Activities performed at various times of the year ―plowing, planting, harvesting ― became associated with the constellational deity that ruled that phase of the year. Monthly rituals, festivals, and appropriate sacrifices all occurred in synchrony with the annual appearance of the representative constellation at dawn. Myths evolved to explain how and why the gods controlled their corresponding seasonal processes. In this way, natural events were symbolically encoded in allegorical representations. This made the constellations memorable, which was critically important at a time in history when writing did not yet exist.
Because each month had its own quality, zodiacal constellations were metaphors of seasonal processes occurring in nature. Aries is spring-like as nature is heating up and new life is sprouting, bold and fresh. Libra is balanced, just as the duration of light and darkness is perfectly balanced at the start of autumn. Scorpio is transformational as leaves are turning colors, falling to the ground, and nature is dying. Capricorn is winter-like, signifying when nature is maximally contracted, days are short, and austerity is required.
Over time, zodiacal signs came to have additional meanings that went beyond their correlation to seasonal processes; yet (and this is a critical point), all such meanings were self-consistent with their original, root meaning in nature.
It is difficult to summarize in a few sentences the immensity of data detailing how early humans organized virtually every facet of tribal life in conformity with the equinox and solstice points. Obsession with celestial correlates to equinox and solstice dates was so prevalent in the ancient world that it constituted a kind of human unanimity, being the central defining feature of ancient ceremonial monuments everywhere on earth, from the Inca’s Torreon in Machu Picchu, to the Mayan pyramid of Chichen Itza, the Bighorn Medicine Wheel and Sundance Lodge of the Plains Indians, Stonehenge in England, Newgrange passage tomb in Ireland, and the Great Pyramid of Egypt whose sides famously align with the four cardinal directions. At each site there is invariably a face, an aperture, a shaft, or some other means upon or through which the rays of the Sun exactly pass on the day of an equinox or solstice, thus heralding the changing of the seasons.
While the origins of zodiacal constellations predate recorded history, the bulk of Mesopotamian constellations were created within a relatively short interval around 1300 to 1000 BC. By 500 BC, the Babylonians had converted approximately 18 fuzzy, unequal constellations into 12 equal, sharply defined 30-degree sectors called zodiacal signs. At this time, signs and constellations were still conflated; constellation was sign, and sign was constellation.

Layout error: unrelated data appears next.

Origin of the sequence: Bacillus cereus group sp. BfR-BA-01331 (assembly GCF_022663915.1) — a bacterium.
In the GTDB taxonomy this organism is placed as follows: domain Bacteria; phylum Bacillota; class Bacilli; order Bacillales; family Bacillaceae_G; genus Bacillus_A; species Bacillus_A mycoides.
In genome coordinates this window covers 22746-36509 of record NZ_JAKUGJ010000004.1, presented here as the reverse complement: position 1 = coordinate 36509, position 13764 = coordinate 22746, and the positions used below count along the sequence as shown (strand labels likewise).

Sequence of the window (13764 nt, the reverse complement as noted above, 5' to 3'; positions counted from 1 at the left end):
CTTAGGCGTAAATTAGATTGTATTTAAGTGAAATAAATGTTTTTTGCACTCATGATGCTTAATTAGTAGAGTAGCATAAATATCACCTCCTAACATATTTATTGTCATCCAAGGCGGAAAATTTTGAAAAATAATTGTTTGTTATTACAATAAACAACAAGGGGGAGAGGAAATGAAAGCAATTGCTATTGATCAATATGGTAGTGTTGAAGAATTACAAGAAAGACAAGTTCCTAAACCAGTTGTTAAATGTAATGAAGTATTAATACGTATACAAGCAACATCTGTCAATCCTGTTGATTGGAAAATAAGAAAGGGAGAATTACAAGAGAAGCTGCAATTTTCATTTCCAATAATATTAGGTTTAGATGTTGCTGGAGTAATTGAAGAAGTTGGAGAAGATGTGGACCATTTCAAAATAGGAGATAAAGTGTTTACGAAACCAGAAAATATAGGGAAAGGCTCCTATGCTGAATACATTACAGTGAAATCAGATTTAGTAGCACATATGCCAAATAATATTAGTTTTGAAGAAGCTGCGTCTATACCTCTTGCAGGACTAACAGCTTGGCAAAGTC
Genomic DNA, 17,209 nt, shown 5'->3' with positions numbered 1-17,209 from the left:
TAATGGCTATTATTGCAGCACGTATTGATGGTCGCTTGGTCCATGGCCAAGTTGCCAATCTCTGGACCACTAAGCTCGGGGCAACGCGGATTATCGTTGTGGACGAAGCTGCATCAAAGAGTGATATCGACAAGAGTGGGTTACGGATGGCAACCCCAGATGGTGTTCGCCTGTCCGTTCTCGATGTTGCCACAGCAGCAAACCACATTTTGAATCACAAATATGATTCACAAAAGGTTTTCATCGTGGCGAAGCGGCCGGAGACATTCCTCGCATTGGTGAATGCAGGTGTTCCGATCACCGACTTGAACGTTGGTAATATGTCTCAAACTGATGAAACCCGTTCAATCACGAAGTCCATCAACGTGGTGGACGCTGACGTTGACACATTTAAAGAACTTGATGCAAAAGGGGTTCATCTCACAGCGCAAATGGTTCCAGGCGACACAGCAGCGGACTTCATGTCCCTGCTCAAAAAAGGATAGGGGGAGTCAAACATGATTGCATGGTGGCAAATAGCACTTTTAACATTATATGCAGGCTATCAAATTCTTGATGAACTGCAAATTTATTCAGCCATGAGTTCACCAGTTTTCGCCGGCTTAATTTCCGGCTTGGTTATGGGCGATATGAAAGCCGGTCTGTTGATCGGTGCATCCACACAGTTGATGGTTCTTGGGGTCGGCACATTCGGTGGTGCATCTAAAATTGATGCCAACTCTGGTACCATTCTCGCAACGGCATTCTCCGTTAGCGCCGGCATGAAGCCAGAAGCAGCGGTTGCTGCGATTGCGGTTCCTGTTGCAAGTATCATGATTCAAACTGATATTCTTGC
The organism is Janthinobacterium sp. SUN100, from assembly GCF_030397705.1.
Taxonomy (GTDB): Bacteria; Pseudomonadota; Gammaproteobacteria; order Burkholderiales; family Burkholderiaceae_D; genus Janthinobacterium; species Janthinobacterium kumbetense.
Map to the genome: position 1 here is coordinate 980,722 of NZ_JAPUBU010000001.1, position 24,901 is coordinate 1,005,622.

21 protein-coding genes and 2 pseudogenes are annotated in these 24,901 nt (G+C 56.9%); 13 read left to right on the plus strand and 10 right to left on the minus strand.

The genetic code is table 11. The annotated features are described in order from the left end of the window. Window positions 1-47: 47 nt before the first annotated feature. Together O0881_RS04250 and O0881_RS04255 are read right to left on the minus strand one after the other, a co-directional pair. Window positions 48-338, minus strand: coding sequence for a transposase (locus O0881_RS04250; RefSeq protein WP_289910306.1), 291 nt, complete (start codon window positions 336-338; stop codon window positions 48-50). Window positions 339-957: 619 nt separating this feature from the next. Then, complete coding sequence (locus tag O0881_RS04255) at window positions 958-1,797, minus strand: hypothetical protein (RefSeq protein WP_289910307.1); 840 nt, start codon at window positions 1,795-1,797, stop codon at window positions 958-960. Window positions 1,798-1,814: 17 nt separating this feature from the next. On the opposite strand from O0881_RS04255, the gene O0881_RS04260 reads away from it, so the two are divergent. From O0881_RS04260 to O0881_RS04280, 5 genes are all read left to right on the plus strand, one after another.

The Babylonian zodiac was sidereal in the sense that planetary positions were determined in relation to the fixed stars of the constellations, BUT (and this is a big ‘but’) it was tropical in that the midpoints of the cardinal signs―Aries, Cancer, Libra, and Capricorn―were placed precisely at the equinoctial and solstitial points, as if anchored to them. The vernal equinox was at 15° Aries, the summer solstice at 15° Cancer, the autumnal equinox at 15° Libra, and the winter solstice at 15° Capricorn. From this, one might surmise an intention to associate specific constellations with specific seasons.
In fact, by the first millennium BC, there was virtually no difference between the Babylonian Calendar and the Babylonian Zodiac. Twelve months of 30 days became 12 signs of 30 degrees. That the sidereal zodiac was tied to the seasons is plainly evident in the fact that the first new moon closest to the vernal equinox in the constellation Aries started their calendar.
Bottom line, the equinoctial and solsticial points were all-important markers of temporal order. First the Babylonians determined their location in the sky, then built the zodiac around them. Just as ancient cultures built monuments around the cardinal points to commemorate the dates they occurred, so the cardinal points became the mighty frame for the entire zodiac structure.
Precession of the equinoxes is critical to our understanding of why the original zodiac bifurcated into two separate zodiacs. Precession is caused by the Earth’s wobble on its axis, which is induced by the gravitational tug of Sun and Moon. As a result, the Earth’s polar axis traces out a cone of approximately 26,000 years, which is how long it takes the vernal point to make a complete circle against the backdrop of the stars and return to a previous position. This means that the vernal equinox slowly drifts backwards through each constellation at the rate of 1° every 72 years.
The ancients displayed no technical or written understanding of precession until the 2nd century BC, and even then, it was not widely known or properly understood. For early stargazers, the constellations and earthly phenomena seemed to be in a fixed relationship to one another, as if attached by cosmic cables.